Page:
Therefore in order to check if the components that form up the circuit are properly functioning, we will need to have a digital Multimeter.

This will help us in counter-checking the components for flaws. You have to be careful while using the digital Multimeter on the electric mesh.

Keeping the Multimeter directly on the mesh could result in damage to the meter or could shock you in worse cases.

  • After securing a multimeter, detach the battery an test it out carefully to record its voltage.

Some the solution could be as easy as replacing the battery.

Usually, the mosquito bat is built with a 3V battery.

Thus, the multimeter should indicate some reading indicating some voltage. If this is not the case then the battery is either damaged or exhausted.

  • After running a check on the battery now turn the multimeter to continuity mode and check the other components.

To test, touch one probe against another, a buzzer sound will be produced.

The advantage of switching the multimeter to continuity mode is that you can easily detect a short circuit.

For instance, if you test the diode and you happen to hear the buzzer sound then the diode is probably short-circuited or damaged.  Continue testing the rest of the components an note the damaged ones for replacement later.

  • The transistor is unique and you have to be extra cautious while dealing with it.

Therefore, it is recommended that you check the transistor after having it removed.

Removing it can be done with the help of a soldering rode. Do not use the soldering rod if you have no prior experience, you could use another desoldering tool.

NPN Transistor

In the case of an NPN transistor, keep the black probe on the emitter while the red probe should be on the base. By doing this, the meter should indicate the value of resistance.

When the probes are reversed, the meter should read ”1”.  For the transistor to be working correctly, the meter should read “1” when the probes are placed correctly and reversed.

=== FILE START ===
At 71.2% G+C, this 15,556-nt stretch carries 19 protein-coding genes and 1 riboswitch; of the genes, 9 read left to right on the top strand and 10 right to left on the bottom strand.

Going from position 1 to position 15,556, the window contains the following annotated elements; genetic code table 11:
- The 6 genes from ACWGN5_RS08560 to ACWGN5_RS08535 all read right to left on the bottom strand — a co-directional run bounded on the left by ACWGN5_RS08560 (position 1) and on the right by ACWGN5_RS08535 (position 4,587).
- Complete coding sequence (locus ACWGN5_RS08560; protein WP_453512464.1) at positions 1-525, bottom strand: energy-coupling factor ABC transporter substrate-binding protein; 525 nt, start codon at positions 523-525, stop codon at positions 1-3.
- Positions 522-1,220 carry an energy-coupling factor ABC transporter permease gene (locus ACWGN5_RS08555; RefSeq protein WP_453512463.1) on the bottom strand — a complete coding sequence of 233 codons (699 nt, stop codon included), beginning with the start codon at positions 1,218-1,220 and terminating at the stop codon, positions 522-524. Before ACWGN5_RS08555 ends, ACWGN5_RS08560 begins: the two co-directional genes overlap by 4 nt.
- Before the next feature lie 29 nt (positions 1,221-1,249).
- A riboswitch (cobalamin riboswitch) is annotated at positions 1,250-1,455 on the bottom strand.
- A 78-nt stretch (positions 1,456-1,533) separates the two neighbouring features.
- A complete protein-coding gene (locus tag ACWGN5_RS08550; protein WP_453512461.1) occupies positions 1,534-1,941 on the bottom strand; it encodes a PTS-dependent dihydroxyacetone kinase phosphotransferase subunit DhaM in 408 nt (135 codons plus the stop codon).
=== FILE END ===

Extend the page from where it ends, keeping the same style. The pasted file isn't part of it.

PNP Transistor

For the PNP transistor, the transistor should indicate “1” once the red probe and the black probe are placed on the emitter and the base respectively.

There reading should remain the same even when the probes are reversed. If the transistor passes this test then it is in perfect condition, otherwise, it is to be replaced.

You ought to take note of the number written in the transistor before going for a replacement. This is because the transistor is removed and the one being replaced should have the same number.

Moreover, the number is important since it indicates the type of transistor (whether it is NPN or PNP)

  • After the transistor is tested, you can go ahead and have the capacitor tested.

While doing this, keep one end of the capacitor with one probe and connect the other end to the other probe. Ensure that the meter is in continuity mode.

If the meter produces a buzzer sound then the capacitor is damaged and needs a replacement. Replace the capacitor with another which has a similar number of farads. Do the same thing for diodes.

  • When all the components are tested and replacements made where necessary you can now get the right battery back in place and close the bat.

If all the procedures are followed with maximum precision then the mosquito bat should be working correctly.